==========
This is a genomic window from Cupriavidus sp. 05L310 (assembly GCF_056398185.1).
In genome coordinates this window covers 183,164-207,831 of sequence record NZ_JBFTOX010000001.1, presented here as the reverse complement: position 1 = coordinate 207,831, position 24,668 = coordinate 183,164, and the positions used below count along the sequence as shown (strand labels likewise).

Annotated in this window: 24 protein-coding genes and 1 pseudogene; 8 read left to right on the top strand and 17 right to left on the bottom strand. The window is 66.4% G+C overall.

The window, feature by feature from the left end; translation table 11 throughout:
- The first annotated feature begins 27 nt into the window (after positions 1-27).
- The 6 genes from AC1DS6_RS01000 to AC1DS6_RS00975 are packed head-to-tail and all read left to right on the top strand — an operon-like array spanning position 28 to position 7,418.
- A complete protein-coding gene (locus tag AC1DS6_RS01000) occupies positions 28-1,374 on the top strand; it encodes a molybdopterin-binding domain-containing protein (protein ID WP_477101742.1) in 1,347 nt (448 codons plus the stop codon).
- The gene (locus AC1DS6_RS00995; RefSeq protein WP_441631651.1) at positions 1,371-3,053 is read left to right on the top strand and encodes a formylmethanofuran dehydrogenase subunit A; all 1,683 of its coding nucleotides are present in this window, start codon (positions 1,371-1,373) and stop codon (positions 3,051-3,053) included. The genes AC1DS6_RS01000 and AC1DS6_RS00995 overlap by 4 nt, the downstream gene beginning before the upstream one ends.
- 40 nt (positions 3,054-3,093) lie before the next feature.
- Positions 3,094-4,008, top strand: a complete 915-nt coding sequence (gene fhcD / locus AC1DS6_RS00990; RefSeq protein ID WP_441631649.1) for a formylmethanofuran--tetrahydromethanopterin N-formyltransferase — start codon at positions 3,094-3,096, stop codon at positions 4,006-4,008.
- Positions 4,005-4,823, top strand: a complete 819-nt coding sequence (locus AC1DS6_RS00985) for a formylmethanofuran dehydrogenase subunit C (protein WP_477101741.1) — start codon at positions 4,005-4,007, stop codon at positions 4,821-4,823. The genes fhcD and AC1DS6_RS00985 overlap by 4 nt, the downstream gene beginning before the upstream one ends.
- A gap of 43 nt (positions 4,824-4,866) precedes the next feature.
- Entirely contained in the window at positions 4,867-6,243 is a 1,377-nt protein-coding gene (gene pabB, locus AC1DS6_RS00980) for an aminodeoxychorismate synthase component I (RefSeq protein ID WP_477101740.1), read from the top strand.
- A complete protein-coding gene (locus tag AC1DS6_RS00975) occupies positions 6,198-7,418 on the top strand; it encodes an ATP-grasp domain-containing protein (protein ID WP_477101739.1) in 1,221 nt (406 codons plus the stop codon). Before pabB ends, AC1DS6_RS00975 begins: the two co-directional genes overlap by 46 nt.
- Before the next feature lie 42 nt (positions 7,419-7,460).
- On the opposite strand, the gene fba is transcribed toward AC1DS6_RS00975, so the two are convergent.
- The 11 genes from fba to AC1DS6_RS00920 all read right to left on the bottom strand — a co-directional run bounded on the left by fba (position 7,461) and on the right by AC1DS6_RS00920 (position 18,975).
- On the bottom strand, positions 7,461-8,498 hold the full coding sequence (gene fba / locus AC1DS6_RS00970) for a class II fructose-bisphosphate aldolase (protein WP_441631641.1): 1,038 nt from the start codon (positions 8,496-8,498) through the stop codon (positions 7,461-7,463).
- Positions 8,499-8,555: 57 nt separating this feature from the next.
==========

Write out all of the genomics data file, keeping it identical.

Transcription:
This is a genomic window from Cupriavidus sp. 05L310 (assembly GCF_056398185.1).
In genome coordinates this window covers 183,164-207,831 of sequence record NZ_JBFTOX010000001.1, presented here as the reverse complement: position 1 = coordinate 207,831, position 24,668 = coordinate 183,164, and the positions used below count along the sequence as shown (strand labels likewise).

Annotated in this window: 24 protein-coding genes and 1 pseudogene; 8 read left to right on the top strand and 17 right to left on the bottom strand. The window is 66.4% G+C overall.

The window, feature by feature from the left end; translation table 11 throughout:
- The first annotated feature begins 27 nt into the window (after positions 1-27).
- The 6 genes from AC1DS6_RS01000 to AC1DS6_RS00975 are packed head-to-tail and all read left to right on the top strand — an operon-like array spanning position 28 to position 7,418.
- A complete protein-coding gene (locus tag AC1DS6_RS01000) occupies positions 28-1,374 on the top strand; it encodes a molybdopterin-binding domain-containing protein (protein ID WP_477101742.1) in 1,347 nt (448 codons plus the stop codon).
- The gene (locus AC1DS6_RS00995; RefSeq protein WP_441631651.1) at positions 1,371-3,053 is read left to right on the top strand and encodes a formylmethanofuran dehydrogenase subunit A; all 1,683 of its coding nucleotides are present in this window, start codon (positions 1,371-1,373) and stop codon (positions 3,051-3,053) included. The genes AC1DS6_RS01000 and AC1DS6_RS00995 overlap by 4 nt, the downstream gene beginning before the upstream one ends.
- 40 nt (positions 3,054-3,093) lie before the next feature.
- Positions 3,094-4,008, top strand: a complete 915-nt coding sequence (gene fhcD / locus AC1DS6_RS00990; RefSeq protein ID WP_441631649.1) for a formylmethanofuran--tetrahydromethanopterin N-formyltransferase — start codon at positions 3,094-3,096, stop codon at positions 4,006-4,008.
- Positions 4,005-4,823, top strand: a complete 819-nt coding sequence (locus AC1DS6_RS00985) for a formylmethanofuran dehydrogenase subunit C (protein WP_477101741.1) — start codon at positions 4,005-4,007, stop codon at positions 4,821-4,823. The genes fhcD and AC1DS6_RS00985 overlap by 4 nt, the downstream gene beginning before the upstream one ends.
- A gap of 43 nt (positions 4,824-4,866) precedes the next feature.
- Entirely contained in the window at positions 4,867-6,243 is a 1,377-nt protein-coding gene (gene pabB, locus AC1DS6_RS00980) for an aminodeoxychorismate synthase component I (RefSeq protein ID WP_477101740.1), read from the top strand.
- A complete protein-coding gene (locus tag AC1DS6_RS00975) occupies positions 6,198-7,418 on the top strand; it encodes an ATP-grasp domain-containing protein (protein ID WP_477101739.1) in 1,221 nt (406 codons plus the stop codon). Before pabB ends, AC1DS6_RS00975 begins: the two co-directional genes overlap by 46 nt.
- Before the next feature lie 42 nt (positions 7,419-7,460).
- On the opposite strand, the gene fba is transcribed toward AC1DS6_RS00975, so the two are convergent.
- The 11 genes from fba to AC1DS6_RS00920 all read right to left on the bottom strand — a co-directional run bounded on the left by fba (position 7,461) and on the right by AC1DS6_RS00920 (position 18,975).
- On the bottom strand, positions 7,461-8,498 hold the full coding sequence (gene fba / locus AC1DS6_RS00970) for a class II fructose-bisphosphate aldolase (protein WP_441631641.1): 1,038 nt from the start codon (positions 8,496-8,498) through the stop codon (positions 7,461-7,463).
- Positions 8,499-8,555: 57 nt separating this feature from the next.